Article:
Skip to main content

District Court's Reliance on Unsworn Police Report to Impose Sentence 82 Months Longer Than Government's Recommendation Upheld

In United States v. Leekins, No. 05-1658 (3d Cir. June 29, 2007), the Third Circuit affirmed a sentence at the bottom of the guideline range, rejecting the appellant’s arguments that he was improperly sentenced on the basis of judge-found facts and unsworn statements in a police report.

Leekins pleaded guilty to possession of a firearm by a convicted felon in violation of 18 U.S.C. § 922(g) pursuant to a plea agreement wherein he agreed that he was subject to the armed career criminal sentencing enhancement. The government agreed to recommend imposition of the 15-year mandatory minimum sentence. The district court did not follow the government’s recommendation. At sentencing, the district court adopted the presentence report’s finding that Leekins possessed or used a firearm in connection with a crime of violence—namely, attempted murder. This upward adjustment resulted in a guideline range of 262-327 months, and the district court sentenced Leekins to 262 months.

With little analysis, the Third Circuit cited United States v. Grier, 475 F.3d 556 (3d Cir. 2006)(en banc), and rejected Leekins’s argument that the district court violated his Sixth Amendment right to trial by jury and Fifth Amendment right to due process by sentencing him on the basis of facts that he did not admit and that were not found by a jury. The Court also found the defendant’s sentence to be reasonable. The Court acknowledged that Leekins pleaded guilty with the expectation that he would receive an 180-month sentence, but noted that the plea agreement explicitly advised him of the possible statutory maximum sentence of life imprisonment.

The Court also rejected Leekins’s argument that the district court erroneously considered an unsworn police report for sentencing enhancement purposes. The Court noted that police reports are neither inherently reliable nor inherently unreliable. The relevant inquiry is whether the facts upon which a judge bases a sentence have sufficient indicia of reliability to support their probable accuracy. The Court found that the other evidence presented at the sentencing hearing corroborated the findings in the police report and concluded that the district court’s reliance on the report was reasonable.

Comments

Popular posts from this blog

Double Jeopardy Claim Falls Short on Deferential Habeas Review

In the habeas matter of Wilkerson v. Superintendent Fayette SCI, Nos. 15-1598 & 15-2673, the Third Circuit defers to a state court determination that the defendant’s conviction of both an attempted murder count and an aggravated assault count based on the same altercation did not violate the Double Jeopardy Clause.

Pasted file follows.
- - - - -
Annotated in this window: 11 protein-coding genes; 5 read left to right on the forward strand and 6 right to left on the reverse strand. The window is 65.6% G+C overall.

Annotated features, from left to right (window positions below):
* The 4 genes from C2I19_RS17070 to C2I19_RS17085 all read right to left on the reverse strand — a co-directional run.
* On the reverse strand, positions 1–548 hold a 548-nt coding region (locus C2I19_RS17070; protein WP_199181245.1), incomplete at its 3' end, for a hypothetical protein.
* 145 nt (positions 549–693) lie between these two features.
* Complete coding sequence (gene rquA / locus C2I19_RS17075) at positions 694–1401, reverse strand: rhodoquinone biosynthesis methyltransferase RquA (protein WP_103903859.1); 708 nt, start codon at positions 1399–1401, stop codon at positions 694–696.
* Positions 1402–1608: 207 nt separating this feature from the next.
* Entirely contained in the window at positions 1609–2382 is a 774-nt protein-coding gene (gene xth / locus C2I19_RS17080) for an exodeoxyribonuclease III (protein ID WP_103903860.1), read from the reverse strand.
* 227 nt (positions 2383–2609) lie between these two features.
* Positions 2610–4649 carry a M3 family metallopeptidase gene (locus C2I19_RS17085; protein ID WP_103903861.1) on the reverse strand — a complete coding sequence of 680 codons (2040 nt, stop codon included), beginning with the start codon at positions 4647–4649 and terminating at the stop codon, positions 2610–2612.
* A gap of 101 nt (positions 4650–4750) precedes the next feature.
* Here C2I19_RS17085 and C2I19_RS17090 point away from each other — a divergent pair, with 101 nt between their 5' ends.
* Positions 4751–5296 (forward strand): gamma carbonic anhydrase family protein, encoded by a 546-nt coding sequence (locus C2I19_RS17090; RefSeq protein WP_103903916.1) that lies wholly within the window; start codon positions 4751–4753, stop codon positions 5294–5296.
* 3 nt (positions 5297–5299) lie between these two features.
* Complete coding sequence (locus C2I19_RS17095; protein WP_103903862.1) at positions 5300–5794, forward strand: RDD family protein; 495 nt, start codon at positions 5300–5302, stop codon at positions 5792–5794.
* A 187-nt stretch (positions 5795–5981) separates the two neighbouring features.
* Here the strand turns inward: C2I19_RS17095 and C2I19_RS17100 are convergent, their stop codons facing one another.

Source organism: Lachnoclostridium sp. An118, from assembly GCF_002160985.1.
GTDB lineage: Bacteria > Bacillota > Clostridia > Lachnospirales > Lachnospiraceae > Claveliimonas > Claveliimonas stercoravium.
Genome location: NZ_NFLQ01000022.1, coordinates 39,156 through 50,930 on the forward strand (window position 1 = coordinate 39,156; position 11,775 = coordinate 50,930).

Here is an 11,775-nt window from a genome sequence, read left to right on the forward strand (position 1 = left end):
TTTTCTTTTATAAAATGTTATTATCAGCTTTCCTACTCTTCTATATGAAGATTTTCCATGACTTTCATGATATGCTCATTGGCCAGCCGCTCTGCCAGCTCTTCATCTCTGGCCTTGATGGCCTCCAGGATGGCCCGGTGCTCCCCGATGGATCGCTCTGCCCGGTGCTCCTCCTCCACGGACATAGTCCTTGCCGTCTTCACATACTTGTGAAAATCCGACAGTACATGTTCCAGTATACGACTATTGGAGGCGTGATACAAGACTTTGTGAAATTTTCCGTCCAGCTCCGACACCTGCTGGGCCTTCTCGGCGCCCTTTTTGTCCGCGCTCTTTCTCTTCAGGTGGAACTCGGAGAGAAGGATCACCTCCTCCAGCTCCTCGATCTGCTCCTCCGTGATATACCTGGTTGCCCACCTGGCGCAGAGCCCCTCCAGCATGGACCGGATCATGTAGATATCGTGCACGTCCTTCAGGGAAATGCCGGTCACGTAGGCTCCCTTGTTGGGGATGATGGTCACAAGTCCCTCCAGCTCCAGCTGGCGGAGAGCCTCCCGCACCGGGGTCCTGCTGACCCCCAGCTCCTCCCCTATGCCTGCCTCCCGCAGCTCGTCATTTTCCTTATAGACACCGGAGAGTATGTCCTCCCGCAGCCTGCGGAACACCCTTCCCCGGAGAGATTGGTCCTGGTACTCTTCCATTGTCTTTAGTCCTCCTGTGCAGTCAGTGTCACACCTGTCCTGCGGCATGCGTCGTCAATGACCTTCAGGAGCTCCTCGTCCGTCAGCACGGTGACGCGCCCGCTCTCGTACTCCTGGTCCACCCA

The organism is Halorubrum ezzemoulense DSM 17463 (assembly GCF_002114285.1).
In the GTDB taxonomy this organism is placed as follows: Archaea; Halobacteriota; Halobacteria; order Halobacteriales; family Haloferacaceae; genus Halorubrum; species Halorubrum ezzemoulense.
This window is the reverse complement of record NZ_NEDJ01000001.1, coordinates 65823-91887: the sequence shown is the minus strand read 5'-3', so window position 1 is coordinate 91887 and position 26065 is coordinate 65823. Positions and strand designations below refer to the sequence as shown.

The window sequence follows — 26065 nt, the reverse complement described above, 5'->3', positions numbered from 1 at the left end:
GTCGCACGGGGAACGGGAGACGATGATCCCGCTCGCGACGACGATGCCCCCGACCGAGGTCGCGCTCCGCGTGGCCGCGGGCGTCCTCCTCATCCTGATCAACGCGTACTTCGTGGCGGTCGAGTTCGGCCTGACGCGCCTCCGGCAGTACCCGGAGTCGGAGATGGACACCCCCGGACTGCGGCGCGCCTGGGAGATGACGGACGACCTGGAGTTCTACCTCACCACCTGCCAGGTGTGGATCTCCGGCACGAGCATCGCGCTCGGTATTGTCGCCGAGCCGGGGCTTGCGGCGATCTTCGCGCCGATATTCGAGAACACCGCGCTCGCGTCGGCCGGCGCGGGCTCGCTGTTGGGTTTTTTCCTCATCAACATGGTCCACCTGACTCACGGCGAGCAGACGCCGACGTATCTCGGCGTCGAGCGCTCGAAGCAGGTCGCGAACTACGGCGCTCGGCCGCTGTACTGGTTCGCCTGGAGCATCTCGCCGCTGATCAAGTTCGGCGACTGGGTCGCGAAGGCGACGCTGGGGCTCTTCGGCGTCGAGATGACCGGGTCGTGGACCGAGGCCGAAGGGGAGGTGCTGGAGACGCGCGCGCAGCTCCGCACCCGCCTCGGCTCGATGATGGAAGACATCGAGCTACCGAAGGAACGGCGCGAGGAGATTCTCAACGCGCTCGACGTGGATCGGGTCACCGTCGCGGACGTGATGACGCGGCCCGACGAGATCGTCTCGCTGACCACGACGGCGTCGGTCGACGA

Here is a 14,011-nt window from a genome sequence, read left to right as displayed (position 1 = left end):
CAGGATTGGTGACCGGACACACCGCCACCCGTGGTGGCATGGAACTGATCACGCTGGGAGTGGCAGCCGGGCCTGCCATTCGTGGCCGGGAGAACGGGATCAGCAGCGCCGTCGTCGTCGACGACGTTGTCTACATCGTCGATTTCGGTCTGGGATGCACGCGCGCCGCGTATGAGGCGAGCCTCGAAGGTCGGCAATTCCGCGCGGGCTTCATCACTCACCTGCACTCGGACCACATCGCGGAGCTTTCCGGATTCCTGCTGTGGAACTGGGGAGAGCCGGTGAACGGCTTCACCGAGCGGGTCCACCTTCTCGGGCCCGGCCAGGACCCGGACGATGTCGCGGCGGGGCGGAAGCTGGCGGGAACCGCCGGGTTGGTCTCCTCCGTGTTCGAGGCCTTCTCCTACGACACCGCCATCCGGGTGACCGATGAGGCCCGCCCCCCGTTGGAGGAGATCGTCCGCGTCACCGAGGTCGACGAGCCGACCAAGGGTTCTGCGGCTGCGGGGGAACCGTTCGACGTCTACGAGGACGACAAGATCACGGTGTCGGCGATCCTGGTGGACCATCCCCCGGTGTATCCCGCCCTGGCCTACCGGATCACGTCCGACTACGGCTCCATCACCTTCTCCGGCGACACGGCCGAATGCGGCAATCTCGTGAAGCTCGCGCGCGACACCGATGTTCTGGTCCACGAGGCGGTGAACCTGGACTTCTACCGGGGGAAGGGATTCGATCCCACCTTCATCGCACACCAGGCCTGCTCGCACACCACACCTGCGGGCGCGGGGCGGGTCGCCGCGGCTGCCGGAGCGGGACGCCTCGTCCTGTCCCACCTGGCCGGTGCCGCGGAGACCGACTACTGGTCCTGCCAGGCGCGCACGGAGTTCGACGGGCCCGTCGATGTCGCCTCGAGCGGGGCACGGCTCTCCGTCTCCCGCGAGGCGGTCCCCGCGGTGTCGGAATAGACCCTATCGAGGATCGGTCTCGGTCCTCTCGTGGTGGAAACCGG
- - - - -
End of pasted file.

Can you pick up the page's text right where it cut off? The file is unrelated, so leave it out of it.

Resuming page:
The evidence was that during the altercation, the defendant both struck the victim in the head with a gun and shot him in the chest. The Pennsylvania Superior Court upheld consecutive sentences on the theory that the evidence was sufficient to permit a jury to find the striking to support one count and the shooting the other. Despite the jury instructions’ and verdict form’s failure to require each of these discrete findings, the Third Circuit holds that the state court’s reasoning was sound enough to withstand deferential review the AEDPA’s “clearly established Federal law” limitation. “[W]here the jury instructions were merely ambiguous and did not foreclose the jury…

Mailing Threatening Communications is a Crime of Violence and a Judicial Proposal for Reform of the Categorical Approach

In United States v. Chapman, __F.3d__, No. 16-1810, 2017 WL 3319287 (3d Cir. Aug. 4, 2017), the Third Circuit held that mailing a letter containing any threat to injure the recipient or another person in violation of 18 U.S.C. § 876(c) qualifies as a crime of violence for the purposes of the career offender enhancements of the Sentencing Guidelines Manual § 4B1.1(a).The Court acknowledged in a footnote that the analysis is the same for a violation of 18 U.S.C. § 871, threats against the president.


The Court began its analysis by reviewing the definition of “crime of violence” and specifically the meaning of the words “use” and “physical force.”Quoting United States v. Castleman, 134 S. Ct. 1405 (2014), and Tran v. Gonzales, 414 F.3d 464 (3d Cir. 2005), it defined “use” as “the intentional employment of force, generally to obtain some end,” which conveys the notion that the thing used “has become the user’s instrument.” The Court confirmed the definition of “physical force” as “force ca…

A Traffic Stop Followed by a Summons is not an Intervening Arrest for Sentencing Guidelines Purposes

In United States v. Ley, __ F.3d __, 2017 WL 5618617 (3d Cir., Nov. 22, 2017), the Third Circuit held that a traffic stop, followed by the issuance of a summons, is not an intervening arrest for the purpose of calculating a defendant’s prior convictions under USSG § 4A1.2(a)(2).   Defendant John Francis Ley received two speeding tickets on two consecutive days.  After writing each ticket, the police released Ley and informed him that the matter would proceed via summons.  No arrest was made and Ley was sentenced for both matters on the same day. The District Court, however, held that the issuance of the summons constituted an intervening arrest for the purposes of the Guidelines and each ticket therefore merited an individual criminal history point.  Ley appealed.  Looking at the ordinary meaning of both “arrest” and “summons,” as well as the Supreme Court’s history of distinguishing arrests from other interactions with law enforcement, the Third Circuit, joining three other circuits …